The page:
As a dangerous drug attorney, I’ve written here before about the problems with the birth control pills Yaz and Yasmin, both of which use a newer formula than other birth control pills. So I was interested to see a decision from the Seventh U.S. Circuit Court of Appeals in a Yasmin case that put procedural issues at the forefront before anything could be decided on the merits. In Cathy M. Walton v. Bayer Corporation et al, Walton sued Bayer and other companies as well as Niemann Foods, the pharmacy where she purchased the drug.
Bayer first removed the case to federal court, arguing that Niemann was improperly included in the case so it could be in state court. The federal district judge seems to have agreed, dismissing Niemann as a defendant from the case. This allowed the case to stay in federal court. Walton then abandoned the entire case because the district judge refused to remand it to state court, failing to respond to a discovery request from the defendants. The district judge eventually dismissed the case, and Walton appealed to the Seventh Circuit.
That court scrutinized Walton’s arguments that there was no federal jurisdiction over the case. Judge Posner, writing for the majority, brushed off her principal claim that the district court should not have dismissed Niemann as a plaintiff (which allowed the case to stay in federal court). Because pharmacies are “learned intermediaries” in Illinois, and because Walton does not allege that the pharmacy knew she was especially susceptible to Yasmin’s side effects, dismissal was valid. Nor could Walton argue that all of the defendants had a common defense, it wrote, because she alleged different actions by them. Finally, the court suggested that her claim would fail in state court anyway because she would be estopped from making the opposite arguments in state court from the ones she made to the Seventh. Thus, the appeals court upheld the dismissal by the district court.
This case might look unfortunate for all Yasmin and Yaz claims, but Walton’s case made stumbles that our experienced defective drug lawyers would not make. Most importantly, Walton made failure to warn claims against the pharmacy and several Bayer-affiliated distributors, but not against the arm of Bayer that did the manufacturing. This matters because it’s manufacturers who have a legal obligation, under all states’ laws, to warn defendants about safety risks of their products. In fact, Bayer has been in trouble for failing to do this in past television advertising, and it currently faces numerous lawsuits for failure to warn individuals of the risk of blood clots from drospirenone (the active ingredient in Yaz and Yasmin). As a pharmaceutical liability attorney, I hope Walton and others who have been harmed by drospirenone can pursue their claims successfully by choosing the right courts (and counsel).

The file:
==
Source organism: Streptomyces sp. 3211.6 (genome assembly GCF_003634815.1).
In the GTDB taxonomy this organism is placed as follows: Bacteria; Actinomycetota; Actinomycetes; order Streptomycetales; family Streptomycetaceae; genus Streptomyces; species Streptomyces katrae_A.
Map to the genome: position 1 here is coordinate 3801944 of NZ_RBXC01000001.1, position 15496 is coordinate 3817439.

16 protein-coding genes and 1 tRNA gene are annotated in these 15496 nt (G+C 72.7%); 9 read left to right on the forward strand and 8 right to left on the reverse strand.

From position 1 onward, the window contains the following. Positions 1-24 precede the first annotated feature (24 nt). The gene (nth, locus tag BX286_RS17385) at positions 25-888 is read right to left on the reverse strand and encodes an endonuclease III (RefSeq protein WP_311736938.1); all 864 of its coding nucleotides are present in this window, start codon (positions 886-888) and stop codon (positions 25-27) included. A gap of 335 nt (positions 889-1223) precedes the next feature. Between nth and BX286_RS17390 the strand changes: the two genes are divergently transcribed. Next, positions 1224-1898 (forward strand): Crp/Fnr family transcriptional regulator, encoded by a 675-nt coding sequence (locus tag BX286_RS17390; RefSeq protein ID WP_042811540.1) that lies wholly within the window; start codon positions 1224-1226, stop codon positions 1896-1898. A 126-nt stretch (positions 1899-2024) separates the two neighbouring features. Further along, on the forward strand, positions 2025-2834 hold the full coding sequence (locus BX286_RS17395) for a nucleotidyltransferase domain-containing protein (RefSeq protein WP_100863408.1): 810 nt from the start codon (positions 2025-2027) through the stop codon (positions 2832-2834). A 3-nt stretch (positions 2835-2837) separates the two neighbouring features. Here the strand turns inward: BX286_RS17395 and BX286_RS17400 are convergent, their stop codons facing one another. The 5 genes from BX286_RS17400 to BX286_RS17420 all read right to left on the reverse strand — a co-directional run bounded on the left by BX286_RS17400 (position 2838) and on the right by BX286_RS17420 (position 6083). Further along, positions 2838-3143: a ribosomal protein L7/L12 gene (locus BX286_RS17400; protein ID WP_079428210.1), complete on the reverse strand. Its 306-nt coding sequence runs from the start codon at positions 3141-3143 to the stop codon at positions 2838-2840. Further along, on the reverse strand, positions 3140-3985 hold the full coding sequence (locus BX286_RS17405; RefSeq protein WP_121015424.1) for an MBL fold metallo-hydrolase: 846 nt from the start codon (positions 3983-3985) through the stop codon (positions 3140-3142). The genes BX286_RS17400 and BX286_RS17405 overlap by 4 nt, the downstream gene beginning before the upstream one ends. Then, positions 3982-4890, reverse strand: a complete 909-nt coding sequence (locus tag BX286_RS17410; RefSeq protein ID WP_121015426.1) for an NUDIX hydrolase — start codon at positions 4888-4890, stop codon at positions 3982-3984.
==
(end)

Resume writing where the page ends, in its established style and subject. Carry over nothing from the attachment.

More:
If you believe you’ve been hurt, sickened or lost a loved one because of a defect in a prescription drug that you were never warned about, you should call Carey, Danis & Lowe to find out how we can help. For a free, confidential evaluation of your case, send us a message through our website or call toll-free at 1-877-678-3400 today.
Similar blog posts:
Drug Watchdog Urging Yaz Victims to Contact Them
FDA Announces Safety Review of Yaz and Yasmin After Studies Show Blood Clot Risk
Another Yaz Lawsuit Filed by Mother of College Freshman Who Died of Blood Clot